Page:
31. Mplus Syntax for CFA

32. Mplus Syntax for CFA

33. First we have to provide a TITLE for our analysis (PDS Simms CFA) To read our DATA we indicate the location of the .dat file we saved. Under the VARIABLE heading after ‘names are’ you paste in your variable names from your SPSS data set. In the next line, we indicate which values should be considered missing in each variable. In our example missing are all (99). Mplus Syntax for CFA

34. In USEVAR enter those variables which are to be used for the current analysis (PDS22-PDS38). The CATEGORICAL option is used to specify which variables are treated as binary or ordered categorical (ordinal) variables in the model and its estimation. Not applicable in this case so we place an ! in front – this eliminates this option Under the ANALYSIS heading we must indicate what ESTIMATOR we will be using. Mplus Syntax for CFA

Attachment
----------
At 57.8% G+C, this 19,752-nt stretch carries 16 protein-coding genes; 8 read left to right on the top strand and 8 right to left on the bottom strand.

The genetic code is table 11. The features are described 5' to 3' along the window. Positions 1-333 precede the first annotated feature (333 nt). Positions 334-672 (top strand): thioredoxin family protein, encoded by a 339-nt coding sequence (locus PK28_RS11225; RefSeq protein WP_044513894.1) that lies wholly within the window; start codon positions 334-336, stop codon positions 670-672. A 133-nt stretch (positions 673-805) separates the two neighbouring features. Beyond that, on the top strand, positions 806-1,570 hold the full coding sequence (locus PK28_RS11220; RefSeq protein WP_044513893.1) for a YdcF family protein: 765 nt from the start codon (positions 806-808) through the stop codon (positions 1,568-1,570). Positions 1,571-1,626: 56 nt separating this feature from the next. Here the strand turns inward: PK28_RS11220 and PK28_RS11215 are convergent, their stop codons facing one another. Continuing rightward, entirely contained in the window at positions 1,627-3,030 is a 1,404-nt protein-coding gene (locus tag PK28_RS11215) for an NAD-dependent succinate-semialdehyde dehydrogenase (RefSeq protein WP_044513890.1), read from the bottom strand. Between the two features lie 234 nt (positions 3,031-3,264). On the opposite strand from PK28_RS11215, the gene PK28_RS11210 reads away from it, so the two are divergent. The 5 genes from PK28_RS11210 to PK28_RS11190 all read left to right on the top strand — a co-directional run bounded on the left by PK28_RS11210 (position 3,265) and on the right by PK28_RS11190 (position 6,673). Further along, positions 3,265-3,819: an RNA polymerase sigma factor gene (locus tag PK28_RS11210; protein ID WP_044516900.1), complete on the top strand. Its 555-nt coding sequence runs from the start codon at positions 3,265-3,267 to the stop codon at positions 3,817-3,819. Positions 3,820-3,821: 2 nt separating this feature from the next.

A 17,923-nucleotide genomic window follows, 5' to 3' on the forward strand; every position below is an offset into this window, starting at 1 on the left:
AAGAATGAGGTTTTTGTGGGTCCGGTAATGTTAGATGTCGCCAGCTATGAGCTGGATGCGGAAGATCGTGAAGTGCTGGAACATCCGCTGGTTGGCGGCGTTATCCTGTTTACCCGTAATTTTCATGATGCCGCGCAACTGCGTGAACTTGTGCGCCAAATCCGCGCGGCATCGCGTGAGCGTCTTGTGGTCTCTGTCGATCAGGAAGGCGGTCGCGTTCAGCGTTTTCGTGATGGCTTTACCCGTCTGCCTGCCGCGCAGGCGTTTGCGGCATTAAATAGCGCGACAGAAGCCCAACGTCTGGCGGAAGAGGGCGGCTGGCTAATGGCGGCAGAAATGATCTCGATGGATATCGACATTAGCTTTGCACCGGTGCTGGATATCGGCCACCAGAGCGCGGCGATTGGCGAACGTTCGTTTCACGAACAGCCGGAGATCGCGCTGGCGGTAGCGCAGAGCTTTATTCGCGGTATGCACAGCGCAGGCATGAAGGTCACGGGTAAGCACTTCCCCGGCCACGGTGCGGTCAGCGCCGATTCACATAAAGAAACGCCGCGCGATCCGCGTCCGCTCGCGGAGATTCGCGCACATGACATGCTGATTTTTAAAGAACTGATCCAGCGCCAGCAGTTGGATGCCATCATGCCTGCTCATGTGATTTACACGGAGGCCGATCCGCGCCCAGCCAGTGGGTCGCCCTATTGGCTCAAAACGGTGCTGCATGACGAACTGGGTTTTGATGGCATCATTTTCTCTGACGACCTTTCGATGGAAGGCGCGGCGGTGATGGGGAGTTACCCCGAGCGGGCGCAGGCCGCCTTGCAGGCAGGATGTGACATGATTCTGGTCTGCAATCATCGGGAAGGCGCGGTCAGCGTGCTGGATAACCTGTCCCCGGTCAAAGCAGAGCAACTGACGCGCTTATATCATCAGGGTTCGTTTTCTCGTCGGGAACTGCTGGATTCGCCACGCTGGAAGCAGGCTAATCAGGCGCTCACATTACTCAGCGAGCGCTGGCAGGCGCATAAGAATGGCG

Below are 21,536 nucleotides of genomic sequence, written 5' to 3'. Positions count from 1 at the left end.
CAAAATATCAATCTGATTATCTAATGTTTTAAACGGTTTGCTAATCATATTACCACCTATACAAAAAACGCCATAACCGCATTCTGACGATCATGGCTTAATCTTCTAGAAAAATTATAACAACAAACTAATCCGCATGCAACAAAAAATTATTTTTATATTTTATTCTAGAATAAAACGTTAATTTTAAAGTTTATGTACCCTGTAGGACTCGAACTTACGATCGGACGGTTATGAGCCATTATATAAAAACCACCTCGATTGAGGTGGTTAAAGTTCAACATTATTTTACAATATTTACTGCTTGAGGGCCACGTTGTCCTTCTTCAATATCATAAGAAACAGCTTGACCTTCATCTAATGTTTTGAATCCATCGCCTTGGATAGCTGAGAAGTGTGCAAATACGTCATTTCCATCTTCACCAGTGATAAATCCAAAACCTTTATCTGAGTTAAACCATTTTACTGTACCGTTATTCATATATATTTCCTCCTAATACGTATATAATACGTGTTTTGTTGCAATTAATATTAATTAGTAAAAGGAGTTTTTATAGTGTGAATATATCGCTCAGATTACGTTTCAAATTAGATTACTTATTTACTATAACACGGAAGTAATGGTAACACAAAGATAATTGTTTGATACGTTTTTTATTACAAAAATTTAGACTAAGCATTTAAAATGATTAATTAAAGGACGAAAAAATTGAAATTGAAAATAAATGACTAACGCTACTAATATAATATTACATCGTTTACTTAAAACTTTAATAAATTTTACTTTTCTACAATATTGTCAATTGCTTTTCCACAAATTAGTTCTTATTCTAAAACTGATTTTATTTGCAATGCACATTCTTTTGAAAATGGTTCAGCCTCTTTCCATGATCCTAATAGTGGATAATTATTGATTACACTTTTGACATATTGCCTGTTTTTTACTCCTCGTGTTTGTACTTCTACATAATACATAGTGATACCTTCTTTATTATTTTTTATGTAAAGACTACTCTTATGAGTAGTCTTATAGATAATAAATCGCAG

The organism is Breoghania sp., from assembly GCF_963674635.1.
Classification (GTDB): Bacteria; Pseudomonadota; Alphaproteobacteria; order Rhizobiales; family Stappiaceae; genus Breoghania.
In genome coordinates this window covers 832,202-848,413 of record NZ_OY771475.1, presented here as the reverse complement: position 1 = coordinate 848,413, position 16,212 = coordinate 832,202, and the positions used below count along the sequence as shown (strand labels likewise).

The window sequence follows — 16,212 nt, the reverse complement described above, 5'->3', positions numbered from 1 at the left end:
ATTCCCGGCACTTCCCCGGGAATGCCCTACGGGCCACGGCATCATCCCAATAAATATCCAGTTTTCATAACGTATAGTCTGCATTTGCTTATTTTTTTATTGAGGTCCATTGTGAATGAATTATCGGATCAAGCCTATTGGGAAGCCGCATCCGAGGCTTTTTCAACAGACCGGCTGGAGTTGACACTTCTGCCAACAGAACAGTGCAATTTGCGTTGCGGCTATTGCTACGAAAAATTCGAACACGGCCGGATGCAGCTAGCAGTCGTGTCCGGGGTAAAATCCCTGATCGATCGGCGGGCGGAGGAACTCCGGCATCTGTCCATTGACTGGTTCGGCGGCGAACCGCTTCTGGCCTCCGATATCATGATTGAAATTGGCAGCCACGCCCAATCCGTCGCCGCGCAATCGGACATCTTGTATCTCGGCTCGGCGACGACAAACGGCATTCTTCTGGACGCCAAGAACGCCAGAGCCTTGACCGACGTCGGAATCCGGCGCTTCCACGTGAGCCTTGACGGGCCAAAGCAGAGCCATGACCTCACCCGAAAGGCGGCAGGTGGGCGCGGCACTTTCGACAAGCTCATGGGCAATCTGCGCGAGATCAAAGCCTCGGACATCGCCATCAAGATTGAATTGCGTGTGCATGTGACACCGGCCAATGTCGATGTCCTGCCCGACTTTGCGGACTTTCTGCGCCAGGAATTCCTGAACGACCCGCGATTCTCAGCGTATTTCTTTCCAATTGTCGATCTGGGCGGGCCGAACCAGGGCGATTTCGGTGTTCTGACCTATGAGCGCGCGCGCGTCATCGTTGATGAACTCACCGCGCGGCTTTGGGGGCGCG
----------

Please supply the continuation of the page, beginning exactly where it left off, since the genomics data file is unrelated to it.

35. Because our observed variables are measured on 5-point Likert scale we will use Robust Maximum Likelihood (MLR) estimation. If your observed variables are categorical use Estimator = WLSMV Mplus Syntax for CFA

36. The MODEL statement specifies the particular model to be estimated. This is the place where you have to create your latent variables (four factors in this example). In CFA we use the command “by” to create latent variables. The latent variable “Intrusions” is measured by items PDS22-PDS26 The latent variable “Avoidance” is measured by items PDS 27-PDS28 The latent variable “Dysphoria” is measured by items PDS29-PDS36 The latent variable “Hyperarousal” is measured by items PDS37-PDS38 Mplus Syntax for CFA

37. The metric of the factors is set automatically by the program by fixing the first factor loading in each “by” statement to 1. The factor loadings (and error variances) for each indicator are estimated – along with a significance test. The error variances are not correlated as the default. The factors are correlated as the default . In the OUTPUT: we want MODINDICES and STANDARDIZED. Mplus Syntax for CFA